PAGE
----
Bare essentials: What is a skin purge & why it is good news
You’re all excited to try out a new product and heard some rave reviews about it.Yet you start noticing your skin breaking out after a few uses. Hasn’t this happened to all of us? Is it a regular breakout or is your skin purging itself and telling you a different story?
Skin purging is a natural process - the skin is giving itself a detox and removing all the dirt stored deep inside itself. A skin purge could indicate that the product is actually working as intended and your skin is simply adjusting to it. A regular breakout is a signal that the product is irritating the skin. But how do you tell the difference? You will know.
Here’s a little something to help you.
The basics: What causes a pimple?
We know the pimple really well, don’t we? But what is that red little eruption all about?
When the pores on our skin clog, it leads to the formation of a microcomedone. This is the first step in an acne lesion formation. Usually lying under the surface of the skin, a microcomedone could take up to 8 weeks to surface. The good news: some of them go away without causing you heartbreak. Unfortunately, a lot of them will break your heart - they are the catalysts for whiteheads, blackheads, large cysts, and pimples.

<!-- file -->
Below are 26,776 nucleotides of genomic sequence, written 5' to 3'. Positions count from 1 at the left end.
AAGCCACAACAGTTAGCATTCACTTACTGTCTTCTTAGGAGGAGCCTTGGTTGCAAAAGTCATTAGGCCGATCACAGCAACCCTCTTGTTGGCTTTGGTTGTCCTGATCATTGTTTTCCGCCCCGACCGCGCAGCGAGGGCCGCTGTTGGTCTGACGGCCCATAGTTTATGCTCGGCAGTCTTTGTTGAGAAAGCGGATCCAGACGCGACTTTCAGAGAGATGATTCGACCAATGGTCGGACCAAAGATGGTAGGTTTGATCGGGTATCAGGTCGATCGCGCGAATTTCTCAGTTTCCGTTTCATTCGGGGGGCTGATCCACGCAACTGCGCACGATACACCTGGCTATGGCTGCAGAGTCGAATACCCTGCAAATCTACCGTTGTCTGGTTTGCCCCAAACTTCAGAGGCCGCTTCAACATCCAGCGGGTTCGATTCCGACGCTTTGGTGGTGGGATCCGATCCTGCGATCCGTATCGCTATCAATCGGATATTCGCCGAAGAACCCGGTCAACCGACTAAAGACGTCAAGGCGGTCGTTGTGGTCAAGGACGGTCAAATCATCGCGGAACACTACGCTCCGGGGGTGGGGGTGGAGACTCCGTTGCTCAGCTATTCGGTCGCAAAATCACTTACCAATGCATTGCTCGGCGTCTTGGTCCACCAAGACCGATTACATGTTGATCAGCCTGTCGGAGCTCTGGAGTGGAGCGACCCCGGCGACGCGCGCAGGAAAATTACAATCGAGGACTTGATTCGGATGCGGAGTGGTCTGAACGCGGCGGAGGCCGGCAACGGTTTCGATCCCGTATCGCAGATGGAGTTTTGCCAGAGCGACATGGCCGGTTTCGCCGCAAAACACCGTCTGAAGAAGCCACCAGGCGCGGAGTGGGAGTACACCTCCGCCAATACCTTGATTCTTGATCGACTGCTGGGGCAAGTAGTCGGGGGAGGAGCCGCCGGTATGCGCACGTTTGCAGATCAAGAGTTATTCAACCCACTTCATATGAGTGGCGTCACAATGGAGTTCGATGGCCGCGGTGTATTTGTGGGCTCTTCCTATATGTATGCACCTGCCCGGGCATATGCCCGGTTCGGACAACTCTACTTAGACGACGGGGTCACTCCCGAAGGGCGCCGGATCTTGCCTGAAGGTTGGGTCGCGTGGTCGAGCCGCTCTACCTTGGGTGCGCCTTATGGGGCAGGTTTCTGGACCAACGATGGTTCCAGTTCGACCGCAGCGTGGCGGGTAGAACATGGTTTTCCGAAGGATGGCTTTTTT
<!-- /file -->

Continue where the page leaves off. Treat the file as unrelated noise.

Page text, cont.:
The elephant in the room: What is skin purging?
You’re safe: It doesn’t happen just by itself. Usually, a skin purge is caused by skincare ingredients that are known to increase skin turnover.
When that happens, you will see a host of whiteheads, blackheads, cysts, pre-pimples suddenly appearing on your skin. These could have been there under your skin already. It’s just that the product has accelerated the skin cycle.
Your skin is trying hard to get rid of bacteria and dirt lodged deep inside. By pushing everything to the surface, the skin is speeding its recovery towards clearer and younger-looking skin.
The reasons: What causes skin purging?
So if you’re seeing pimples mushrooming on your face, it’s best to first check your products and see if any ingredient is known to increase surface cellular turnover (the rate at which skin cells are shed and new cells come up).
For instance, alpha hydroxy acid and beta hydroxy acid in exfoliators could cause a skin purge since they exfoliate the inner layers of the skin.
Products that contain these ingredients can cause a skin purge:
- benzoyl peroxide
- lactic acid
- retinyl palmitate
- vitamin C
- glycolic acid
- salicylic acid
Chemical peels, laser treatments such as microdermabrasion, detox and other facial masks could also produce a similar effect. Yet it doesn’t mean that all these ingredients are bad or to be avoided. Just proceed with caution.
Solving the puzzle: A breakout or skin purge?
A million-dollar question, one that is tricky to answer. A few natural differentiators will help you become more aware.
- What sort of product is it?
- Where are the breakouts occurring?
- How long is the purge?
A skin purge